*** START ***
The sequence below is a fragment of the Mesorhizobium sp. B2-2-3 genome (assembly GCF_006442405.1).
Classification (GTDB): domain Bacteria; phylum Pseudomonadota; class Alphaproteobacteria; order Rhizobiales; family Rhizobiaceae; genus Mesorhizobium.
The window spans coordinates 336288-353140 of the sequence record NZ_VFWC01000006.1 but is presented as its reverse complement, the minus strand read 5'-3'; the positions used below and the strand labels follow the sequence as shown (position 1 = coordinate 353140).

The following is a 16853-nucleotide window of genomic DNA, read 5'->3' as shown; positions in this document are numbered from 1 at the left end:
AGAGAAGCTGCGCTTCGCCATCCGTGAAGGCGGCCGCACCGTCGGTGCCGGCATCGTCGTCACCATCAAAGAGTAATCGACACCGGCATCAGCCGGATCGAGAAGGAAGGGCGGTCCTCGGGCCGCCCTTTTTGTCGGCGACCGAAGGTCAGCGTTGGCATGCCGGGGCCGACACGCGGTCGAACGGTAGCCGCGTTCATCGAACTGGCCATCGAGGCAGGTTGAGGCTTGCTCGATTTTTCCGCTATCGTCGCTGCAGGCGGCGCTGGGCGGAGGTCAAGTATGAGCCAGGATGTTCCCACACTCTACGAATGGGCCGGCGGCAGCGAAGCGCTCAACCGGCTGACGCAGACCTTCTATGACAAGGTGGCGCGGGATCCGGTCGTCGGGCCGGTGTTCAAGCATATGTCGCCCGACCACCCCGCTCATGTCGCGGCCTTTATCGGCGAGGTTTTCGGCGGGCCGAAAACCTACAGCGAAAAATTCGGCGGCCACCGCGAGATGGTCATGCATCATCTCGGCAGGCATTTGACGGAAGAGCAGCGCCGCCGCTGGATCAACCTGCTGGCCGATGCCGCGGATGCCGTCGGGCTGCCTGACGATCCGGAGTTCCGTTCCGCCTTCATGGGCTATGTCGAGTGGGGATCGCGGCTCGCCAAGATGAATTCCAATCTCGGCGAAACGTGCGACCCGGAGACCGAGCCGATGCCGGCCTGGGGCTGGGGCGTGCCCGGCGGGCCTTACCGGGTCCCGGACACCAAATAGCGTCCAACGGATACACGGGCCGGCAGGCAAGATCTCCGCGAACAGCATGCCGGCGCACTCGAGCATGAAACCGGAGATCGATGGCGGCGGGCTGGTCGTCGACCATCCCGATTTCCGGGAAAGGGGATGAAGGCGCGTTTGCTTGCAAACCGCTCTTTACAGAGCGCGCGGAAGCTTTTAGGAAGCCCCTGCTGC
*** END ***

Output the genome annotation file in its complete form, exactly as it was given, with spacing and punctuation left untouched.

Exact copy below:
The sequence below is a fragment of the Mesorhizobium sp. B2-2-3 genome (assembly GCF_006442405.1).
Classification (GTDB): domain Bacteria; phylum Pseudomonadota; class Alphaproteobacteria; order Rhizobiales; family Rhizobiaceae; genus Mesorhizobium.
The window spans coordinates 336288-353140 of the sequence record NZ_VFWC01000006.1 but is presented as its reverse complement, the minus strand read 5'-3'; the positions used below and the strand labels follow the sequence as shown (position 1 = coordinate 353140).

The following is a 16853-nucleotide window of genomic DNA, read 5'->3' as shown; positions in this document are numbered from 1 at the left end:
AGAGAAGCTGCGCTTCGCCATCCGTGAAGGCGGCCGCACCGTCGGTGCCGGCATCGTCGTCACCATCAAAGAGTAATCGACACCGGCATCAGCCGGATCGAGAAGGAAGGGCGGTCCTCGGGCCGCCCTTTTTGTCGGCGACCGAAGGTCAGCGTTGGCATGCCGGGGCCGACACGCGGTCGAACGGTAGCCGCGTTCATCGAACTGGCCATCGAGGCAGGTTGAGGCTTGCTCGATTTTTCCGCTATCGTCGCTGCAGGCGGCGCTGGGCGGAGGTCAAGTATGAGCCAGGATGTTCCCACACTCTACGAATGGGCCGGCGGCAGCGAAGCGCTCAACCGGCTGACGCAGACCTTCTATGACAAGGTGGCGCGGGATCCGGTCGTCGGGCCGGTGTTCAAGCATATGTCGCCCGACCACCCCGCTCATGTCGCGGCCTTTATCGGCGAGGTTTTCGGCGGGCCGAAAACCTACAGCGAAAAATTCGGCGGCCACCGCGAGATGGTCATGCATCATCTCGGCAGGCATTTGACGGAAGAGCAGCGCCGCCGCTGGATCAACCTGCTGGCCGATGCCGCGGATGCCGTCGGGCTGCCTGACGATCCGGAGTTCCGTTCCGCCTTCATGGGCTATGTCGAGTGGGGATCGCGGCTCGCCAAGATGAATTCCAATCTCGGCGAAACGTGCGACCCGGAGACCGAGCCGATGCCGGCCTGGGGCTGGGGCGTGCCCGGCGGGCCTTACCGGGTCCCGGACACCAAATAGCGTCCAACGGATACACGGGCCGGCAGGCAAGATCTCCGCGAACAGCATGCCGGCGCACTCGAGCATGAAACCGGAGATCGATGGCGGCGGGCTGGTCGTCGACCATCCCGATTTCCGGGAAAGGGGATGAAGGCGCGTTTGCTTGCAAACCGCTCTTTACAGAGCGCGCGGAAGCTTTTAGGAAGCCCCTGCTGC